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Wild olives

Domestication and cultivation have resulted in the generation of wild-looking forms of Mediterranean fruit crops derived from cultivated plants (cultivars). In the October 18 Nature, Roselyne Lumaret and Noureddine Ouazzani describe a genetic hunt for genuinely wild olives in forests of the Mediterranean (Nature 2001, 413:700).They collected samples from ten forests (40 trees per forest) in seven countries around the Mediterranean basin, scored them for allozyme markers, and compared them with t

Jonathan Weitzman(jonathanweitzman@hotmail.com)

Domestication and cultivation have resulted in the generation of wild-looking forms of Mediterranean fruit crops derived from cultivated plants (cultivars). In the October 18 Nature, Roselyne Lumaret and Noureddine Ouazzani describe a genetic hunt for genuinely wild olives in forests of the Mediterranean (Nature 2001, 413:700).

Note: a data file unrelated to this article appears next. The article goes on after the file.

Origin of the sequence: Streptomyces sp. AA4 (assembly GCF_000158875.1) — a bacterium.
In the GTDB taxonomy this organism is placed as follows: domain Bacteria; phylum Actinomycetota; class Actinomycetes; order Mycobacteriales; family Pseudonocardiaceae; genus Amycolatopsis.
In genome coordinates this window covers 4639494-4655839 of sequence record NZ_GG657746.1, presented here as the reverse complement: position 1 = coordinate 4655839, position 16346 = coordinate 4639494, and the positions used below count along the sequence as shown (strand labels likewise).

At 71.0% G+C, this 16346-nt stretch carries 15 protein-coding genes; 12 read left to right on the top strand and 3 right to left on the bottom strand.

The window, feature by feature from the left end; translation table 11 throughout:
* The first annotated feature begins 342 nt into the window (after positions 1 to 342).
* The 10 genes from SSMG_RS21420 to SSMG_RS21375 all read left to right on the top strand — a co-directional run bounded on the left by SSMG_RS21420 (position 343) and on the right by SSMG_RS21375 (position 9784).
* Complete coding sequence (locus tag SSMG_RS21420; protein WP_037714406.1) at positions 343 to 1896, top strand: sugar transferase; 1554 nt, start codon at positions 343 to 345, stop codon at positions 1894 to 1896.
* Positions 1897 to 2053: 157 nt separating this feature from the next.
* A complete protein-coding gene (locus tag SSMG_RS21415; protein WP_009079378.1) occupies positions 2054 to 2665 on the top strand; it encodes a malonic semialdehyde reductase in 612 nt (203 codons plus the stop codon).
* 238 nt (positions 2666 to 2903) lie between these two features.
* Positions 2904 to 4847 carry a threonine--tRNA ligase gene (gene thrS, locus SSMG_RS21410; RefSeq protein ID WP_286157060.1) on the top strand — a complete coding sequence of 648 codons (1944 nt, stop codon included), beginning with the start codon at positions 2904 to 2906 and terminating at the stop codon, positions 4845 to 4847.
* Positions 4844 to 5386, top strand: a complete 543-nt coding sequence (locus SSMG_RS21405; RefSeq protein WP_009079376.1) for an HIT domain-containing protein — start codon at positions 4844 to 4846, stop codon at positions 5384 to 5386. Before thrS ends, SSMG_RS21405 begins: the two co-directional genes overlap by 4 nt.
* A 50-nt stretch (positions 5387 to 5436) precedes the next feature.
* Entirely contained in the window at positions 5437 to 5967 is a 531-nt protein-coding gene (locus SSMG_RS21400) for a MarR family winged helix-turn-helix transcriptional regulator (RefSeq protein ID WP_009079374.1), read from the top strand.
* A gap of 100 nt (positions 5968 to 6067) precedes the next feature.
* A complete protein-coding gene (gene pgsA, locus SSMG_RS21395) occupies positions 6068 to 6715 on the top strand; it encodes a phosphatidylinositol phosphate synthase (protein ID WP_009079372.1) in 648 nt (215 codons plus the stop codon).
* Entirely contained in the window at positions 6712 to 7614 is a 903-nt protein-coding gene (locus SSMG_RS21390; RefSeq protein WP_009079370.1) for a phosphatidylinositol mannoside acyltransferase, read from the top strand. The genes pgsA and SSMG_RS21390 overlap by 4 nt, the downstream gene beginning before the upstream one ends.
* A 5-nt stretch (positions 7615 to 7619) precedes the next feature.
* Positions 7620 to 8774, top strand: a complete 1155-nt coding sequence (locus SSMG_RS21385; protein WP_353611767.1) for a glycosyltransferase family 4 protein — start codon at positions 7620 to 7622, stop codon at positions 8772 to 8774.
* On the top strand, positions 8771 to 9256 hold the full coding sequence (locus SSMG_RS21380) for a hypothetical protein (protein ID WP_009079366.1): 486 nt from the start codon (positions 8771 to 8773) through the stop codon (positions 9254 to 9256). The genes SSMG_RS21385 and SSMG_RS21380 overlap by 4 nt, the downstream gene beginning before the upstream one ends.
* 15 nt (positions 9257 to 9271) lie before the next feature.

They collected samples from ten forests (40 trees per forest) in seven countries around the Mediterranean basin, scored them for allozyme markers, and compared them with the same loci from 802 domsticated olive clones. In the forest samples they found alleles associated with characteristics unsuitable for domestication.

Lumaret and Ouazzani conclude that ancient wild olive stocks persist today within the western part of the Mediterranean basin.

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